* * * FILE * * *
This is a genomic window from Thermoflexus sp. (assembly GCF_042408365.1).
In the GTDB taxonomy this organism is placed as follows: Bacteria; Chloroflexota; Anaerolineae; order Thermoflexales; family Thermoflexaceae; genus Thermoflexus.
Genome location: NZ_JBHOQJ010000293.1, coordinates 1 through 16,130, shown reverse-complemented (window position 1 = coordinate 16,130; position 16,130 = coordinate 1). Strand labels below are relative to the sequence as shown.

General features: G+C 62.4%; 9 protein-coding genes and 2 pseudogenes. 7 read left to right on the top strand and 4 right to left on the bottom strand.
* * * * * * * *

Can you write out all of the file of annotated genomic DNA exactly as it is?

This is a genomic window from Thermoflexus sp. (assembly GCF_042408365.1).
In the GTDB taxonomy this organism is placed as follows: Bacteria; Chloroflexota; Anaerolineae; order Thermoflexales; family Thermoflexaceae; genus Thermoflexus.
Genome location: NZ_JBHOQJ010000293.1, coordinates 1 through 16,130, shown reverse-complemented (window position 1 = coordinate 16,130; position 16,130 = coordinate 1). Strand labels below are relative to the sequence as shown.

General features: G+C 62.4%; 9 protein-coding genes and 2 pseudogenes. 7 read left to right on the top strand and 4 right to left on the bottom strand.